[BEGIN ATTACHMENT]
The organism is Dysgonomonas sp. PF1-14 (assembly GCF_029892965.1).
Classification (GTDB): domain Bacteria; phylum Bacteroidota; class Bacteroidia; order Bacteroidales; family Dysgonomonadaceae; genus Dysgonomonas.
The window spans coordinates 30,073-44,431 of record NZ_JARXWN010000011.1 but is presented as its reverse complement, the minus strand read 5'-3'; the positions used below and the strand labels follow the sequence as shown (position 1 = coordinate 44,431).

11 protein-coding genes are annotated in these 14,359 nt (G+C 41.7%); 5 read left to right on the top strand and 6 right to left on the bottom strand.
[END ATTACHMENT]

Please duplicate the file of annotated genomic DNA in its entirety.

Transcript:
The organism is Dysgonomonas sp. PF1-14 (assembly GCF_029892965.1).
Classification (GTDB): domain Bacteria; phylum Bacteroidota; class Bacteroidia; order Bacteroidales; family Dysgonomonadaceae; genus Dysgonomonas.
The window spans coordinates 30,073-44,431 of record NZ_JARXWN010000011.1 but is presented as its reverse complement, the minus strand read 5'-3'; the positions used below and the strand labels follow the sequence as shown (position 1 = coordinate 44,431).

11 protein-coding genes are annotated in these 14,359 nt (G+C 41.7%); 5 read left to right on the top strand and 6 right to left on the bottom strand.